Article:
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Using Object Classes

Using Object Classes

Object classes and their models

The Scrivito SDK makes the CMS data model available to your Rails application. In this model, all CMS objects are represented by the “Obj” base class and the classes derived from it. The functionality provided in “Obj” is the default you can override or extend in the derived object classes, e.g. “Homepage.” For details on how to create object classes, see Creating and Modifying Object Classes.

To illustrate how the object class hierarchy helps to provide functionality for different page types, imagine a website where pages of almost all types include a breadcrumb navigation. The template for this might contain the following:

<%= render("header") %> <%= render("breadcrumbs") %> <%= render("content") %>

After a while you notice that breadcrumbs are useless on the homepage, so you need to render them conditionally:

<%= render("header") %> <%= render("breadcrumbs") if @obj.show_breadcrumbs? %> <%= render("content") %>

Then, in the “Obj” model, provide the “show_breadcrumbs?” method so that breadcrumbs are displayed on pages of all types:

# app/models/obj.rb class Obj < Scrivito::BasicObj def show_breadcrumbs? true end end

Now, since we don't want breadcrumbs to appear on the homepage (or all homepages if there are several of them), we can switch off the breadcrumbs for pages of this particular type:

class Homepage < Obj def show_breadcrumbs? false end end

In this approach, it's the developer who decides on the page types that include or don't include breadcrumbs, not the editors. For letting editors choose, you require an attribute, e.g. “show_breadcrumbs” the editors can fill in, either for all page types or just selected ones such as “Homepage,” like so:

class Homepage < Obj attribute :content, :widgetlist attribute :show_breadcrumbs, :enum, values: ["yes", "no"]   def show_breadcrumbs?     self[:show_breadcrumbs] == "yes"   end end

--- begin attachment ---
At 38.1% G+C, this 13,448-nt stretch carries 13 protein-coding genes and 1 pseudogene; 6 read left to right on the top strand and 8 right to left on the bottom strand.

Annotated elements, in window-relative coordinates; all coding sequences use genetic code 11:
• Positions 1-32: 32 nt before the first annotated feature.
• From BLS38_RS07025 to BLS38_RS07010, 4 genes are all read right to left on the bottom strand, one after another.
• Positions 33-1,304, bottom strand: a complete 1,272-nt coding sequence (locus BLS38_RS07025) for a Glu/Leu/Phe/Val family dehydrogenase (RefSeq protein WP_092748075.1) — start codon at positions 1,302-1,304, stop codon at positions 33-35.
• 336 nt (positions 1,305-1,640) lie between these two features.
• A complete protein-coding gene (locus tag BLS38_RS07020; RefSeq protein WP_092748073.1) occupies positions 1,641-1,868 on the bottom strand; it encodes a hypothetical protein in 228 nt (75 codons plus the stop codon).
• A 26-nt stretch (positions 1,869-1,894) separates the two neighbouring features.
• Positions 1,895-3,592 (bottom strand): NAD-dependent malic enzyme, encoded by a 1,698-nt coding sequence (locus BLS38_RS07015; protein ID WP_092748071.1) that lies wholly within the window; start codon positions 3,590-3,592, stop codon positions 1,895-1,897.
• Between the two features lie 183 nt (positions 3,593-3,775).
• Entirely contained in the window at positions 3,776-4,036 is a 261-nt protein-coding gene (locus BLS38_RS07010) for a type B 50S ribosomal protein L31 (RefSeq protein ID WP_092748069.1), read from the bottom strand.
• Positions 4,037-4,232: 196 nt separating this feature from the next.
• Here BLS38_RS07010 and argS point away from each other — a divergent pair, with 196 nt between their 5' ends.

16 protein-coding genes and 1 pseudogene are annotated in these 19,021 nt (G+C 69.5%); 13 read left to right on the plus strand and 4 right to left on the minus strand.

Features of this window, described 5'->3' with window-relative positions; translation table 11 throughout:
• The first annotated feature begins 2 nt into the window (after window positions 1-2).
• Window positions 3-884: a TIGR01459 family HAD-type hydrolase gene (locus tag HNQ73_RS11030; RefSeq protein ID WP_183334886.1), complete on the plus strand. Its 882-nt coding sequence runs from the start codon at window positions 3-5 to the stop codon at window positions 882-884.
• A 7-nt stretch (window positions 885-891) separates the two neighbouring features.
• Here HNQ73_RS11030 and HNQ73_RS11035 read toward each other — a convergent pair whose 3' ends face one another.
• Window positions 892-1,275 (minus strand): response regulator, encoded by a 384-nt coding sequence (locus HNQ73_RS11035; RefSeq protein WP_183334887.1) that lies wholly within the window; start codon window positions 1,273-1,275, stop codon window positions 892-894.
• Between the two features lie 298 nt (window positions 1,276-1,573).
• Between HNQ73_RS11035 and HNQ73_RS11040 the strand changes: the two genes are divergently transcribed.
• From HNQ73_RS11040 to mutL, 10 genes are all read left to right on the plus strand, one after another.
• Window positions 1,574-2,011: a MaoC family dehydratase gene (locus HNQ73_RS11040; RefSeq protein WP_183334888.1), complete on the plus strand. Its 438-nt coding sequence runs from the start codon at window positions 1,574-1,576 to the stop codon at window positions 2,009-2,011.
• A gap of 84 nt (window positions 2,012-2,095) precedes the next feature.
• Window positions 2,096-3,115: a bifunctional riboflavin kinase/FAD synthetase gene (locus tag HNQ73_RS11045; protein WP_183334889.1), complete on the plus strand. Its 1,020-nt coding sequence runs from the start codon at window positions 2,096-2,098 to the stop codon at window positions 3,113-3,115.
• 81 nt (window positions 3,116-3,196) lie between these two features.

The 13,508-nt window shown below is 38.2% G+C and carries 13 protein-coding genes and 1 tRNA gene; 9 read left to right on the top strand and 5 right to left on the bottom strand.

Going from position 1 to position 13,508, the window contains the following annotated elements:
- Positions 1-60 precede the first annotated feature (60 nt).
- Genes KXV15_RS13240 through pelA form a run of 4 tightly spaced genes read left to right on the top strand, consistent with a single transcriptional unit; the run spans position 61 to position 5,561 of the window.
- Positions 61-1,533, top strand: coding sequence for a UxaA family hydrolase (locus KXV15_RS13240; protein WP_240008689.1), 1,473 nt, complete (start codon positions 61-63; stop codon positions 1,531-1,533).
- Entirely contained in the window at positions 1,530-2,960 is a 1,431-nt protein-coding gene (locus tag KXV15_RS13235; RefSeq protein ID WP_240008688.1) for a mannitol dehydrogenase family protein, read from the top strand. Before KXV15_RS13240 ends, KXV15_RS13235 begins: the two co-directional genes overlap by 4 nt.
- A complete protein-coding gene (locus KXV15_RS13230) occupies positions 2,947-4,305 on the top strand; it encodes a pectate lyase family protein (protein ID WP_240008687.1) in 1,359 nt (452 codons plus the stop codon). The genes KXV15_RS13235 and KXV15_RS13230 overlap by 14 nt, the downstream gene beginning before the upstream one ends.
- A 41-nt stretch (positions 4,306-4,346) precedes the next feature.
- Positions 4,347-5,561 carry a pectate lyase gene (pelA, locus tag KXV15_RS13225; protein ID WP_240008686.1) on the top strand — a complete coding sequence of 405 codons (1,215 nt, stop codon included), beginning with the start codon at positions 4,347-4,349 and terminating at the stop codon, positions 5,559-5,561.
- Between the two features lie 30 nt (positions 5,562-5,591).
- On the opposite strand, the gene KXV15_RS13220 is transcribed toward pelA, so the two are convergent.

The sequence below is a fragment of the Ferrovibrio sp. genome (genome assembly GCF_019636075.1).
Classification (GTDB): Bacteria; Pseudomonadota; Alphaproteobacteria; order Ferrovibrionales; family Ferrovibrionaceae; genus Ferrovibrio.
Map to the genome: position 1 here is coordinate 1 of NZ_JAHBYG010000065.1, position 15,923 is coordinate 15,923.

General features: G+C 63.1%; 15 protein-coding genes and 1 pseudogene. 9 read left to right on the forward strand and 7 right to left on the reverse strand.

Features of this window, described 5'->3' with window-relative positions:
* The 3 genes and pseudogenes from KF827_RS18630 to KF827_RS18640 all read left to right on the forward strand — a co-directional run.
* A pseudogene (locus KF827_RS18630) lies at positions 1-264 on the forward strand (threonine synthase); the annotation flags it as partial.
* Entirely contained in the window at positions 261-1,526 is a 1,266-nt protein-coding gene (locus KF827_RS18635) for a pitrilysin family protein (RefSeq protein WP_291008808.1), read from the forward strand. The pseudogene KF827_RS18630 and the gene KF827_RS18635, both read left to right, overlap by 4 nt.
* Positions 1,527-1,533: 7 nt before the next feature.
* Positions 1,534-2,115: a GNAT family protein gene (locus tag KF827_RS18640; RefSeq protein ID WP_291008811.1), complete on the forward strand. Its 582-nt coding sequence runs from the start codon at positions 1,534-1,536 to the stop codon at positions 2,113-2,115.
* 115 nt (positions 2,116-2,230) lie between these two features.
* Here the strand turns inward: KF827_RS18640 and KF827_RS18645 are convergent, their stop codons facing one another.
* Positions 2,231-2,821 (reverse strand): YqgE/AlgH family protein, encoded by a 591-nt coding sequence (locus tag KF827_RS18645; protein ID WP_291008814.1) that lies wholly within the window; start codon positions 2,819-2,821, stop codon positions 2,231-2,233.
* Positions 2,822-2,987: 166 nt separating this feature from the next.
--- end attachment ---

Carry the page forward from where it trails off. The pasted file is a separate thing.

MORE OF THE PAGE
Finding a CMS object's neighbors

The “Obj” class provides built-in functionality related to the neighborhood of CMS objects. The neighborhood relationship of an object with respect to other objects is defined by their individual path. If, for example, an object's path is “/en/company/about”, this and all other objects whose path components except for the last one are the same, e.g. “/en/company/contact”, are siblings. They are children of their parent object which is represented by the second last path component, “/en/company” in this example.

Note that the path components between the root object and the object concerned not necessarily need to exist as CMS objects. However, they must exist for being able to query their children or parent, for example.

“Obj” includes methods for finding CMS objects, e.g. by their path (“find_by_path”) or permalink (“find_by_permalink”), and for searching all of the object hierarchy.

In-place editing functionality

“Obj” also offers functionality often required when building websites, e.g. “slug” or “permalink.” Additionally, several hook methods are provided that support editorial work, e.g. “valid_page_classes_beneath” and “description_for_editor.” The first one lets you limit the page types offered when creating a page underneath a particular CMS object path. “description_for_editor” allows you to provide custom descriptions for pages. These descriptions show up in the changes list of a working copy, and you might want them to be derived from a particular attribute, e.g. “title”:

class Obj < Scrivito::BasicObj def description_for_editor if binary? name else title.presence || "<untitled #{obj_class}>" end end end